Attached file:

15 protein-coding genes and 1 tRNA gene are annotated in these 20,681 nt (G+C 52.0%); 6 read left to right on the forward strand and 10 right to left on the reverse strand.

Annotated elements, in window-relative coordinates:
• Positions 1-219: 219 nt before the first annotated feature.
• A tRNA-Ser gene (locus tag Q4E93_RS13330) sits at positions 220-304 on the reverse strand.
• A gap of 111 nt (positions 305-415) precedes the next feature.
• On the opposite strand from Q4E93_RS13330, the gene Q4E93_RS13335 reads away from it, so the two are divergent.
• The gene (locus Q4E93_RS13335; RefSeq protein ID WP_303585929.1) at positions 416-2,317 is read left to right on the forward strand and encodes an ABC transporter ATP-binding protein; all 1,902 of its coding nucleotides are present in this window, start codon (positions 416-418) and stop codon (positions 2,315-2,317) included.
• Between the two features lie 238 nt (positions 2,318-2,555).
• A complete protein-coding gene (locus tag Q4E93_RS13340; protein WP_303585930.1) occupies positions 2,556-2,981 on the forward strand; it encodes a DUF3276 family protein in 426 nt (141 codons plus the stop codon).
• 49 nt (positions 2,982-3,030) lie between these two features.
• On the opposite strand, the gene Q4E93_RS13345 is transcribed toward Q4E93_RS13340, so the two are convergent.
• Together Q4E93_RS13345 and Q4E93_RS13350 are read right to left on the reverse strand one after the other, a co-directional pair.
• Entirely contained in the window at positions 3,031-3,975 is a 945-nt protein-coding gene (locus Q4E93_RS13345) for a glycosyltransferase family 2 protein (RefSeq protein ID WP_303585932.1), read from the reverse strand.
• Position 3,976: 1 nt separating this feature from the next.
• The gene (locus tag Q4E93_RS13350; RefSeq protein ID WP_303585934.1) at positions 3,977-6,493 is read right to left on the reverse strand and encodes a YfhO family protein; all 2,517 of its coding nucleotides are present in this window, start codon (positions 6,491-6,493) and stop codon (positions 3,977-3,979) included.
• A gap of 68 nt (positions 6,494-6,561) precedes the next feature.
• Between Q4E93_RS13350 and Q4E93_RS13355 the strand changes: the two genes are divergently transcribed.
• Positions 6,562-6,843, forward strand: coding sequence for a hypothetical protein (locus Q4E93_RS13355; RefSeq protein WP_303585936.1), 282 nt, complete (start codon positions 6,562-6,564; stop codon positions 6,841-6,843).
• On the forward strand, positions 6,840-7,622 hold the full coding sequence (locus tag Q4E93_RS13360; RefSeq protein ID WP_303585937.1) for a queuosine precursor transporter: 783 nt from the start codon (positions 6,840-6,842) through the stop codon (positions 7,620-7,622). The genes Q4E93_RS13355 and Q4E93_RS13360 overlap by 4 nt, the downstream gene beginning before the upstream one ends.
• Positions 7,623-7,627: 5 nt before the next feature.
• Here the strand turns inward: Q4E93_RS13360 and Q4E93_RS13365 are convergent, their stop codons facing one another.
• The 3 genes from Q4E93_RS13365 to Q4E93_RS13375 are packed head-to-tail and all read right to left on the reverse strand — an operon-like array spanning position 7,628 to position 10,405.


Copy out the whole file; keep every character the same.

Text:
15 protein-coding genes and 1 tRNA gene are annotated in these 20,681 nt (G+C 52.0%); 6 read left to right on the forward strand and 10 right to left on the reverse strand.

Annotated elements, in window-relative coordinates:
• Positions 1-219: 219 nt before the first annotated feature.
• A tRNA-Ser gene (locus tag Q4E93_RS13330) sits at positions 220-304 on the reverse strand.
• A gap of 111 nt (positions 305-415) precedes the next feature.
• On the opposite strand from Q4E93_RS13330, the gene Q4E93_RS13335 reads away from it, so the two are divergent.
• The gene (locus Q4E93_RS13335; RefSeq protein ID WP_303585929.1) at positions 416-2,317 is read left to right on the forward strand and encodes an ABC transporter ATP-binding protein; all 1,902 of its coding nucleotides are present in this window, start codon (positions 416-418) and stop codon (positions 2,315-2,317) included.
• Between the two features lie 238 nt (positions 2,318-2,555).
• A complete protein-coding gene (locus tag Q4E93_RS13340; protein WP_303585930.1) occupies positions 2,556-2,981 on the forward strand; it encodes a DUF3276 family protein in 426 nt (141 codons plus the stop codon).
• 49 nt (positions 2,982-3,030) lie between these two features.
• On the opposite strand, the gene Q4E93_RS13345 is transcribed toward Q4E93_RS13340, so the two are convergent.
• Together Q4E93_RS13345 and Q4E93_RS13350 are read right to left on the reverse strand one after the other, a co-directional pair.
• Entirely contained in the window at positions 3,031-3,975 is a 945-nt protein-coding gene (locus Q4E93_RS13345) for a glycosyltransferase family 2 protein (RefSeq protein ID WP_303585932.1), read from the reverse strand.
• Position 3,976: 1 nt separating this feature from the next.
• The gene (locus tag Q4E93_RS13350; RefSeq protein ID WP_303585934.1) at positions 3,977-6,493 is read right to left on the reverse strand and encodes a YfhO family protein; all 2,517 of its coding nucleotides are present in this window, start codon (positions 6,491-6,493) and stop codon (positions 3,977-3,979) included.
• A gap of 68 nt (positions 6,494-6,561) precedes the next feature.
• Between Q4E93_RS13350 and Q4E93_RS13355 the strand changes: the two genes are divergently transcribed.
• Positions 6,562-6,843, forward strand: coding sequence for a hypothetical protein (locus Q4E93_RS13355; RefSeq protein WP_303585936.1), 282 nt, complete (start codon positions 6,562-6,564; stop codon positions 6,841-6,843).
• On the forward strand, positions 6,840-7,622 hold the full coding sequence (locus tag Q4E93_RS13360; RefSeq protein ID WP_303585937.1) for a queuosine precursor transporter: 783 nt from the start codon (positions 6,840-6,842) through the stop codon (positions 7,620-7,622). The genes Q4E93_RS13355 and Q4E93_RS13360 overlap by 4 nt, the downstream gene beginning before the upstream one ends.
• Positions 7,623-7,627: 5 nt before the next feature.
• Here the strand turns inward: Q4E93_RS13360 and Q4E93_RS13365 are convergent, their stop codons facing one another.
• The 3 genes from Q4E93_RS13365 to Q4E93_RS13375 are packed head-to-tail and all read right to left on the reverse strand — an operon-like array spanning position 7,628 to position 10,405.